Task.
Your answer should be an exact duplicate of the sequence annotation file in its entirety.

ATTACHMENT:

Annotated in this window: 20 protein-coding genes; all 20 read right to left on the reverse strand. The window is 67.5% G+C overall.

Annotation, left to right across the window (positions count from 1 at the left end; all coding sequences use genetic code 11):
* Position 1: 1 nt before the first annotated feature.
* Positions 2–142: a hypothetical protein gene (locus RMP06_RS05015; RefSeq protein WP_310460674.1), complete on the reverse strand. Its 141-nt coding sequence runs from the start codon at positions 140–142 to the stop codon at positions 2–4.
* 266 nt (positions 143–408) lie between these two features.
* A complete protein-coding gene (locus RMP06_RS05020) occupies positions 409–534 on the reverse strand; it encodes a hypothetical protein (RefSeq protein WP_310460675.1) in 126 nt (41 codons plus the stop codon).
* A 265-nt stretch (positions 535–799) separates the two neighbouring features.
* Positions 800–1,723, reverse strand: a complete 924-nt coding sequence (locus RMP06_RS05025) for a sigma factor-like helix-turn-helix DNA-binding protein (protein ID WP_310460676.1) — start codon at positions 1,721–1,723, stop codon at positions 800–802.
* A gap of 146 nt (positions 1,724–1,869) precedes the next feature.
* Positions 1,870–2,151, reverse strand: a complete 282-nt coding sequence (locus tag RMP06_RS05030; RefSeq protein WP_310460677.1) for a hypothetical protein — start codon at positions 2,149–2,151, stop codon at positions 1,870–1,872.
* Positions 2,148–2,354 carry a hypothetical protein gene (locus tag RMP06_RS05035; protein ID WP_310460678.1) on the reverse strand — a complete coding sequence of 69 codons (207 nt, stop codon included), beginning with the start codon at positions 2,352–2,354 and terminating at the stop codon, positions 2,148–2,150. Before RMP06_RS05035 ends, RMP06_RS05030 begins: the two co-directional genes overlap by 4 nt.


Annotated in this window: 20 protein-coding genes; all 20 read right to left on the reverse strand. The window is 67.5% G+C overall.

Annotation, left to right across the window (positions count from 1 at the left end; all coding sequences use genetic code 11):
* Position 1: 1 nt before the first annotated feature.
* Positions 2–142: a hypothetical protein gene (locus RMP06_RS05015; RefSeq protein WP_310460674.1), complete on the reverse strand. Its 141-nt coding sequence runs from the start codon at positions 140–142 to the stop codon at positions 2–4.
* 266 nt (positions 143–408) lie between these two features.
* A complete protein-coding gene (locus RMP06_RS05020) occupies positions 409–534 on the reverse strand; it encodes a hypothetical protein (RefSeq protein WP_310460675.1) in 126 nt (41 codons plus the stop codon).
* A 265-nt stretch (positions 535–799) separates the two neighbouring features.
* Positions 800–1,723, reverse strand: a complete 924-nt coding sequence (locus RMP06_RS05025) for a sigma factor-like helix-turn-helix DNA-binding protein (protein ID WP_310460676.1) — start codon at positions 1,721–1,723, stop codon at positions 800–802.
* A gap of 146 nt (positions 1,724–1,869) precedes the next feature.
* Positions 1,870–2,151, reverse strand: a complete 282-nt coding sequence (locus tag RMP06_RS05030; RefSeq protein WP_310460677.1) for a hypothetical protein — start codon at positions 2,149–2,151, stop codon at positions 1,870–1,872.
* Positions 2,148–2,354 carry a hypothetical protein gene (locus tag RMP06_RS05035; protein ID WP_310460678.1) on the reverse strand — a complete coding sequence of 69 codons (207 nt, stop codon included), beginning with the start codon at positions 2,352–2,354 and terminating at the stop codon, positions 2,148–2,150. Before RMP06_RS05035 ends, RMP06_RS05030 begins: the two co-directional genes overlap by 4 nt.